Will of God or ecological catastrophe? Mexico tackles Mennonite deforestation

By Cassandra Garrison

VALLE NUEVO, Mexico (Reuters) – North America’s largest rainforest offers picture-perfect rows of corn and soybeans. Light-haired, blue-eyed women in wide-brimmed hats race down a dirt road in horse-drawn carriages, past simple brick houses and a whitewashed schoolhouse: a Mennonite community in southern Mexico.

Here in the state of Campeche on the Yucatan Peninsula, on the northern edge of the Mayan forest, Mennonites say they live by traditional pacifist values ​​and that expanding farms to provide a simple life for their families is the will of God.

In the eyes of environmentalists and now the Mexican government, which once hailed their agricultural prowess, the Mennonite farms are an environmental disaster that is rapidly razing the jungle, one of the continent’s greatest carbon sinks and a haven for jaguars in Endangered.

Smaller than the Amazon, the Mayan Forest is shrinking by an area the size of Dallas every year, according to Global Forest Watch, a nonprofit organization that monitors deforestation.

The government of President Andres Manuel Lopez is now pressuring Mennonites to adopt more sustainable practices, but despite an agreement between some Mennonite settlements and the government, ongoing land clearing was visible in two villages visited by Reuters in February and may.

Farmers like Isaak Dyck Thiessen, a leader of the Chavi Mennonite settlement, are struggling to adapt.

“Our people just want to be left alone,” he said, standing on a shaded doorstep to escape the unforgiving afternoon sun. Beyond his manicured farmhouse rose the green wall of the rainforest.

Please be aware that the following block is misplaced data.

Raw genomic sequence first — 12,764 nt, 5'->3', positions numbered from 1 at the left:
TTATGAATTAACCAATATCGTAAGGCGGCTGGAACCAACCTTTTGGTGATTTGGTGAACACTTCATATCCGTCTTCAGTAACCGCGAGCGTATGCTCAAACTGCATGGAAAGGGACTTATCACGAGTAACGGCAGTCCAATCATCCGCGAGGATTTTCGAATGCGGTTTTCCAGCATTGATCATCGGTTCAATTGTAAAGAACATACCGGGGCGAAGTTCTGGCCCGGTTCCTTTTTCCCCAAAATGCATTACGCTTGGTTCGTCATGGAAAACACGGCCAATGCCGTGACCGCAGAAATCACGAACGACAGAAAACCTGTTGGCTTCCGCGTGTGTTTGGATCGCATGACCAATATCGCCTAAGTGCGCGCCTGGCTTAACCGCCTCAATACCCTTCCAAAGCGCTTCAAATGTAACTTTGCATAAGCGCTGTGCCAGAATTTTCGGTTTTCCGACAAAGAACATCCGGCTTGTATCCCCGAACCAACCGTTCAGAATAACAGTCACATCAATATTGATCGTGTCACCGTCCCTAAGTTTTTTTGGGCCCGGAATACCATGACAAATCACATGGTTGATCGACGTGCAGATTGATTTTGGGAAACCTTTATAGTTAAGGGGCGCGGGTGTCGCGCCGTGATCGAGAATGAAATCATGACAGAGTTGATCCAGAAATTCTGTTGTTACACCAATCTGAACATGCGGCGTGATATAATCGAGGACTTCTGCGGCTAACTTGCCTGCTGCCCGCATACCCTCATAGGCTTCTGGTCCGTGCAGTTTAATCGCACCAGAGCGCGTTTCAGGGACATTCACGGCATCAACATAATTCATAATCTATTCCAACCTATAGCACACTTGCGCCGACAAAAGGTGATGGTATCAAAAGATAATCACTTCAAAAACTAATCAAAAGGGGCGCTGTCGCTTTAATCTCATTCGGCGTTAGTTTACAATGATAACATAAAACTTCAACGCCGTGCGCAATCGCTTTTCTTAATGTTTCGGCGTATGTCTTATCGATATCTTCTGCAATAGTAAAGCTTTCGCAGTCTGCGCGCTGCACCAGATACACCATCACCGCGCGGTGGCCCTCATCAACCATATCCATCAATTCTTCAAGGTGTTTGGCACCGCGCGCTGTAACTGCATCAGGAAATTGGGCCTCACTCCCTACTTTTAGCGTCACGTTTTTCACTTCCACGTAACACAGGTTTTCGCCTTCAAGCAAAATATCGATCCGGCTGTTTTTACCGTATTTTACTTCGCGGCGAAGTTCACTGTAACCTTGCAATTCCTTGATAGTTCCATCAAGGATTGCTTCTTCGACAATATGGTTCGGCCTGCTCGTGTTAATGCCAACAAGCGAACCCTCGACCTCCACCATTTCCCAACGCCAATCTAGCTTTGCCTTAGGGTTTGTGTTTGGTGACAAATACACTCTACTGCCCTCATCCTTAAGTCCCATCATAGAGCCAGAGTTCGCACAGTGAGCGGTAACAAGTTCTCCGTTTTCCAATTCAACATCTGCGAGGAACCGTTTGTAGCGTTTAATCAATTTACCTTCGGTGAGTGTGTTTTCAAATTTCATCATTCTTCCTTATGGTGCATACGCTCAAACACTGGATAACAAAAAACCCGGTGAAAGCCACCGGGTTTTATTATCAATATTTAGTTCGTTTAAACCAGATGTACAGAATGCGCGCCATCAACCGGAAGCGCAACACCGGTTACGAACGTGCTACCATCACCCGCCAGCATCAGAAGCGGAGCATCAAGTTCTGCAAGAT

In search of land and isolation, the Mennonites – for whom agricultural labor is a fundamental tenet of their Christian faith – grew in number and spread into remote areas of Mexico after arriving from Canada in the early 20th century. century.

Although they shun electricity and other modern conveniences away from work, their agriculture has evolved to include bulldozers and chainsaws as well as tractors and harvesters.

In Campeche, where the Mennonites arrived in the 1980s, about 8,000 km2 of forest, or almost a fifth of the state’s tree cover, has been lost in the past 20 years, with 2020 being the worst ever recorded, according to Global Forest Watch.

Groups including palm oil producers and cattle herders are also engaging in widespread land clearing. Data on the extent of deforestation caused by Mennonite settlers and the extent of deforestation by other groups are not readily available.

A 2017 study, led by Mexico’s Universidad Veracruzana, found that Mennonite-owned properties in Campeche had deforestation rates four times higher than non-Mennonite properties.

The clearing contrasts with the traditions of indigenous farmers who have been turning corn and harvesting forest products such as honey and natural rubber since Mayan cities dominated the Yucatan jungle in El Salvador.

Itself under international pressure to pursue a greener agenda, in August the government persuaded some Mennonite settlements in Campeche to sign an agreement to stop land deforestation.